Cases are designed so that students synthesize complex information, analyze potential paths forward, and then take a stand on what the protagonist should do next. Throughout this process, students will likely disagree with each other. Rather than glossing over student disagreement, Julie Battilana describes how she highlights differences in opinion and then pushes the class to do additional analysis so they better understand why they disagree. Digging into these disagreements rather than shying away from them ultimately provides, Battilana explains, “a wonderful opportunity for learning.”
Julie Battilana, Joseph C. Wilson Professor of Business Administration (Harvard Business School), Alan L. Gleitsman Professor of Social Innovation (Harvard Kennedy School)
Harvard Business School, Harvard Kennedy School
Power and Influence
Second year course
- In the beginning of the semester, continually frame disagreement as a learning opportunity to reduce the anxiety students may feel about challenging each other.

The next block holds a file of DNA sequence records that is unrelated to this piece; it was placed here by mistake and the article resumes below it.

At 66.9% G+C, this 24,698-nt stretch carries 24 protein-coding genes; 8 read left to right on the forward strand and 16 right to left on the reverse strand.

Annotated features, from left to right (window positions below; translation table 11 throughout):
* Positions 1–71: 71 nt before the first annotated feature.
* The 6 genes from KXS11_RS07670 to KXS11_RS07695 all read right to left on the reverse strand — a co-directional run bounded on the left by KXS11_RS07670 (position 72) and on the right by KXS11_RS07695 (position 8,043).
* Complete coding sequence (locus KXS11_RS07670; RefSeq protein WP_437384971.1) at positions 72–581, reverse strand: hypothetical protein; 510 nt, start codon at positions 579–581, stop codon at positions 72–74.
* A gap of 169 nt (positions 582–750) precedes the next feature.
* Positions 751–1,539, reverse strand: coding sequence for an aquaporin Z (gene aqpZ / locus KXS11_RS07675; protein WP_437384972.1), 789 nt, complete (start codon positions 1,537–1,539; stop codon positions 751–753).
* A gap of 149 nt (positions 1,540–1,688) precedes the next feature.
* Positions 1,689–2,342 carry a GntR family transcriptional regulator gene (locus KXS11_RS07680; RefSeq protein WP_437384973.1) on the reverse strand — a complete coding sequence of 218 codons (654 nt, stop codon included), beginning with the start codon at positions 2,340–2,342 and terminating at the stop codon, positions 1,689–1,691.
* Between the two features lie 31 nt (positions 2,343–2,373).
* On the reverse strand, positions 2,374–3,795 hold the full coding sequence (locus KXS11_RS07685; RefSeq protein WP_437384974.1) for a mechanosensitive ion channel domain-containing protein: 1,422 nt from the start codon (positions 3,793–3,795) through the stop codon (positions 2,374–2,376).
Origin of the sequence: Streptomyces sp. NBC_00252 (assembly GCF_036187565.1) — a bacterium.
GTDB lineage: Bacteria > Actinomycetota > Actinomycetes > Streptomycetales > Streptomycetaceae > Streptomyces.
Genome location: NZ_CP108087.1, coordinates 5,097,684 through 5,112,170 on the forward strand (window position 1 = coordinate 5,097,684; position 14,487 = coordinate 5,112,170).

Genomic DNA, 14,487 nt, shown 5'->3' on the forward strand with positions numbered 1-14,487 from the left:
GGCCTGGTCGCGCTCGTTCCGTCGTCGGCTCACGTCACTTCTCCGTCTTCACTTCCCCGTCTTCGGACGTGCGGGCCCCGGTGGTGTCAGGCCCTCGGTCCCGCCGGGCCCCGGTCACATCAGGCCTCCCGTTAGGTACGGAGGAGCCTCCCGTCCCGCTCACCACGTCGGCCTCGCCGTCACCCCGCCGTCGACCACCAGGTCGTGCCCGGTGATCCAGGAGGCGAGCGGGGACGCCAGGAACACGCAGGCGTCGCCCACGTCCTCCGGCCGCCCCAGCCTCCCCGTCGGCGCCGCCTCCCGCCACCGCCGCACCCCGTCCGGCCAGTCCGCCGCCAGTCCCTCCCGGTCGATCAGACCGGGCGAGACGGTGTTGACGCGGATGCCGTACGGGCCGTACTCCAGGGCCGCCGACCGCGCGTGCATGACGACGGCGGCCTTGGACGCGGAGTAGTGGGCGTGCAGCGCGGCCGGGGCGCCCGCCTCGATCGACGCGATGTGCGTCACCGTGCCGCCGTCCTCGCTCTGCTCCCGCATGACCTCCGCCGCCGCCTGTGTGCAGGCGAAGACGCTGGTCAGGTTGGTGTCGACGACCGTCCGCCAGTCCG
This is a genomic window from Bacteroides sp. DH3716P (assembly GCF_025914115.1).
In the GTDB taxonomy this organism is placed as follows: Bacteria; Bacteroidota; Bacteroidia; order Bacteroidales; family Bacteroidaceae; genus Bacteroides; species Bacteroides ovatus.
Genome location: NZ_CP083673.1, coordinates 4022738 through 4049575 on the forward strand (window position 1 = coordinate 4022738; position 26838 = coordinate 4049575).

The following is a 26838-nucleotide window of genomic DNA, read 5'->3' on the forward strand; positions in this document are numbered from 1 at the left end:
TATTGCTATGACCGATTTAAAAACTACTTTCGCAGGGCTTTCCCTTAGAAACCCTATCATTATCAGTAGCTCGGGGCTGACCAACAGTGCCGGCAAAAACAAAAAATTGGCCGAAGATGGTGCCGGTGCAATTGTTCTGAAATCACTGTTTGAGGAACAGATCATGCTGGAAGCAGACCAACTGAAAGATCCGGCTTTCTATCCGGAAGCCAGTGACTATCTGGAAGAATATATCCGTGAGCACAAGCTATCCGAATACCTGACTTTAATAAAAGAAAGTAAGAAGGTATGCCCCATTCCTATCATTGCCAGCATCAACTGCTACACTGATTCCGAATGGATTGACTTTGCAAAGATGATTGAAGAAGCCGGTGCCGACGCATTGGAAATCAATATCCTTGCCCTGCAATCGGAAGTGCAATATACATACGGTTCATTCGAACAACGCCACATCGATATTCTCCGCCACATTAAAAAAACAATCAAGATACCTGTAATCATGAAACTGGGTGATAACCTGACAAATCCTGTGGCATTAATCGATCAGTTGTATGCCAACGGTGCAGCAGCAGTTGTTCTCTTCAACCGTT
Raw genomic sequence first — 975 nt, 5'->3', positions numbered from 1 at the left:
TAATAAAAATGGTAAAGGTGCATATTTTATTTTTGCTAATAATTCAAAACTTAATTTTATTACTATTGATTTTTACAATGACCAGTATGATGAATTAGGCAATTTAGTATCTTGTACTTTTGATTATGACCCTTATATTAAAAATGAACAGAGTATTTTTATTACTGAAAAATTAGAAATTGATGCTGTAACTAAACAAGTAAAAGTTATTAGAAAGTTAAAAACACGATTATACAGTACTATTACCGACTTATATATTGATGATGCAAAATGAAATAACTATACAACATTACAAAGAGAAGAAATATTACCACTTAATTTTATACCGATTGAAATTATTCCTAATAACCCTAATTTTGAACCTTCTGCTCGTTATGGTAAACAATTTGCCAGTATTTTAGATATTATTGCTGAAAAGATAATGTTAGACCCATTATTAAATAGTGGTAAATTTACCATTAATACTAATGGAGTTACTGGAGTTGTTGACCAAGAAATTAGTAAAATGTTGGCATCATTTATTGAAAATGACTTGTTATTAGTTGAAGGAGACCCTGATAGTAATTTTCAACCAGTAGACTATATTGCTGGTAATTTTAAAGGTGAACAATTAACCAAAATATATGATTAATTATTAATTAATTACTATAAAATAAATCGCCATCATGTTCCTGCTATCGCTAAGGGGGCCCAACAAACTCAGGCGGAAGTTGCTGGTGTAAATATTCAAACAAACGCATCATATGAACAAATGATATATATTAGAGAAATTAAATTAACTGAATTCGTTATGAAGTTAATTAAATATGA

- Provide explicit phrases that students can use to respectfully disagree with each other and model respectful disagreement yourself.
- When probing student disagreement, try to get students to pinpoint whether they have normative, analytical, or interpretive disagreements with their peers.
- When teaching cases about contentious issues, disagreements can escalate. This resource from Vanderbilt’s Center for Teaching provides suggestions for how to manage difficult dialogues.
- This NYTimes Op-Ed describes the benefits of disagreeing and suggests four rules for having healthy disagreements.
- A post from Stanford’s Tomorrow’s Professor blog describes how instructors can frame disagreement as a valuable learning opportunity rather than a source of bitter contention